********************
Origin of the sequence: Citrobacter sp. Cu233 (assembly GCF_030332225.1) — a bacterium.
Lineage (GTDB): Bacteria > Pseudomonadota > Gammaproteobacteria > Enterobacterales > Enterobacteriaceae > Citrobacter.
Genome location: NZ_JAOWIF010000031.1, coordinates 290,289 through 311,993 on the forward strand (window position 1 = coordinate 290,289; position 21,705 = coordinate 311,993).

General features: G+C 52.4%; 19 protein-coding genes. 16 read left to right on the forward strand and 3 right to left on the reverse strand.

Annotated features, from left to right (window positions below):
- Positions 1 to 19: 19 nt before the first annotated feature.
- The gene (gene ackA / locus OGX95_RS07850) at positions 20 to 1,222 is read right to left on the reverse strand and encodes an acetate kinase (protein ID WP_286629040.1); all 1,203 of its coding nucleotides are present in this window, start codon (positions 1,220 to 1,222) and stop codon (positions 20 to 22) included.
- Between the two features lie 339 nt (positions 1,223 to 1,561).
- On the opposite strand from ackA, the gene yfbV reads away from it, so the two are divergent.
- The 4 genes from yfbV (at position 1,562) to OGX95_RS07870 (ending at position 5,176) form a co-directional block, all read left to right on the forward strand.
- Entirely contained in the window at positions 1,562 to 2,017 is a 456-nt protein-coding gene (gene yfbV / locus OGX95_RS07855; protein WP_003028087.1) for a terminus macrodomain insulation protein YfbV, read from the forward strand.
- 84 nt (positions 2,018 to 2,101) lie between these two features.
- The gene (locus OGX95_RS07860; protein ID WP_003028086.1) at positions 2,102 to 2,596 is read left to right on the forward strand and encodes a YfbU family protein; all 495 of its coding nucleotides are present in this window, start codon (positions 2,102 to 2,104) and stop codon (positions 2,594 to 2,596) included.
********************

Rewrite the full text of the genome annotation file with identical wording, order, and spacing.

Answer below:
Origin of the sequence: Citrobacter sp. Cu233 (assembly GCF_030332225.1) — a bacterium.
Lineage (GTDB): Bacteria > Pseudomonadota > Gammaproteobacteria > Enterobacterales > Enterobacteriaceae > Citrobacter.
Genome location: NZ_JAOWIF010000031.1, coordinates 290,289 through 311,993 on the forward strand (window position 1 = coordinate 290,289; position 21,705 = coordinate 311,993).

General features: G+C 52.4%; 19 protein-coding genes. 16 read left to right on the forward strand and 3 right to left on the reverse strand.

Annotated features, from left to right (window positions below):
- Positions 1 to 19: 19 nt before the first annotated feature.
- The gene (gene ackA / locus OGX95_RS07850) at positions 20 to 1,222 is read right to left on the reverse strand and encodes an acetate kinase (protein ID WP_286629040.1); all 1,203 of its coding nucleotides are present in this window, start codon (positions 1,220 to 1,222) and stop codon (positions 20 to 22) included.
- Between the two features lie 339 nt (positions 1,223 to 1,561).
- On the opposite strand from ackA, the gene yfbV reads away from it, so the two are divergent.
- The 4 genes from yfbV (at position 1,562) to OGX95_RS07870 (ending at position 5,176) form a co-directional block, all read left to right on the forward strand.
- Entirely contained in the window at positions 1,562 to 2,017 is a 456-nt protein-coding gene (gene yfbV / locus OGX95_RS07855; protein WP_003028087.1) for a terminus macrodomain insulation protein YfbV, read from the forward strand.
- 84 nt (positions 2,018 to 2,101) lie between these two features.
- The gene (locus OGX95_RS07860; protein ID WP_003028086.1) at positions 2,102 to 2,596 is read left to right on the forward strand and encodes a YfbU family protein; all 495 of its coding nucleotides are present in this window, start codon (positions 2,102 to 2,104) and stop codon (positions 2,594 to 2,596) included.